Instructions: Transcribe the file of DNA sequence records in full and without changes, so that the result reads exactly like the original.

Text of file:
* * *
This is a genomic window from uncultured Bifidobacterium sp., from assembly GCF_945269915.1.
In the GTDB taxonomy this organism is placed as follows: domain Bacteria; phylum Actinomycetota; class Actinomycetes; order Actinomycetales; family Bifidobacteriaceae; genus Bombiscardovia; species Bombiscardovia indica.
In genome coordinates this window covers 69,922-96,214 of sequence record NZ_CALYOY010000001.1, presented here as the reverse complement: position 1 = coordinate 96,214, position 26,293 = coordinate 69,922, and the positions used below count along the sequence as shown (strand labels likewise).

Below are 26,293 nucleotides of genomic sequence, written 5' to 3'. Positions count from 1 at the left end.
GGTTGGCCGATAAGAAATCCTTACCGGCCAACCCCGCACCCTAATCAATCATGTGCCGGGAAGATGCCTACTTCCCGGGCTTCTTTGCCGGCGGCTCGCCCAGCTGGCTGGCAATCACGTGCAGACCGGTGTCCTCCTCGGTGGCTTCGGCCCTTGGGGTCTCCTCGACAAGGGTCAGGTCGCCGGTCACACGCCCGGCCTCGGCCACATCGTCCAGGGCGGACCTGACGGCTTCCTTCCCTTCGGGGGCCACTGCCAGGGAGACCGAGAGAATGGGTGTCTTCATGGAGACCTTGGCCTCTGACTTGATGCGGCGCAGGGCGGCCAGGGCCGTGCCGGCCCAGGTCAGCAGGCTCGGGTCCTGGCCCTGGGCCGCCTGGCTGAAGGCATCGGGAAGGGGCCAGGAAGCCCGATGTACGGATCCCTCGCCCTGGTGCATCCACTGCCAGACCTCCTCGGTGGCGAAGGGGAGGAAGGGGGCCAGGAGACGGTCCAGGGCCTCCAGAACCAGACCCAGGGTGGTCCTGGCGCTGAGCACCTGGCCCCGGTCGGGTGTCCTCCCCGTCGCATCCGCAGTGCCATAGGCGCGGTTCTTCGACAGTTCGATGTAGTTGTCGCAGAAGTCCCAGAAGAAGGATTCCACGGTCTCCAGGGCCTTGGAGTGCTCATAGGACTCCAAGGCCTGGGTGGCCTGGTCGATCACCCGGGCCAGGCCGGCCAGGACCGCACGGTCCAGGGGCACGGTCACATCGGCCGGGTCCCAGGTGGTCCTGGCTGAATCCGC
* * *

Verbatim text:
This is a genomic window from uncultured Bifidobacterium sp., from assembly GCF_945269915.1.
In the GTDB taxonomy this organism is placed as follows: domain Bacteria; phylum Actinomycetota; class Actinomycetes; order Actinomycetales; family Bifidobacteriaceae; genus Bombiscardovia; species Bombiscardovia indica.
In genome coordinates this window covers 69,922-96,214 of sequence record NZ_CALYOY010000001.1, presented here as the reverse complement: position 1 = coordinate 96,214, position 26,293 = coordinate 69,922, and the positions used below count along the sequence as shown (strand labels likewise).

Below are 26,293 nucleotides of genomic sequence, written 5' to 3'. Positions count from 1 at the left end.
GGTTGGCCGATAAGAAATCCTTACCGGCCAACCCCGCACCCTAATCAATCATGTGCCGGGAAGATGCCTACTTCCCGGGCTTCTTTGCCGGCGGCTCGCCCAGCTGGCTGGCAATCACGTGCAGACCGGTGTCCTCCTCGGTGGCTTCGGCCCTTGGGGTCTCCTCGACAAGGGTCAGGTCGCCGGTCACACGCCCGGCCTCGGCCACATCGTCCAGGGCGGACCTGACGGCTTCCTTCCCTTCGGGGGCCACTGCCAGGGAGACCGAGAGAATGGGTGTCTTCATGGAGACCTTGGCCTCTGACTTGATGCGGCGCAGGGCGGCCAGGGCCGTGCCGGCCCAGGTCAGCAGGCTCGGGTCCTGGCCCTGGGCCGCCTGGCTGAAGGCATCGGGAAGGGGCCAGGAAGCCCGATGTACGGATCCCTCGCCCTGGTGCATCCACTGCCAGACCTCCTCGGTGGCGAAGGGGAGGAAGGGGGCCAGGAGACGGTCCAGGGCCTCCAGAACCAGACCCAGGGTGGTCCTGGCGCTGAGCACCTGGCCCCGGTCGGGTGTCCTCCCCGTCGCATCCGCAGTGCCATAGGCGCGGTTCTTCGACAGTTCGATGTAGTTGTCGCAGAAGTCCCAGAAGAAGGATTCCACGGTCTCCAGGGCCTTGGAGTGCTCATAGGACTCCAAGGCCTGGGTGGCCTGGTCGATCACCCGGGCCAGGCCGGCCAGGACCGCACGGTCCAGGGGCACGGTCACATCGGCCGGGTCCCAGGTGGTCCTGGCTGAATCCGC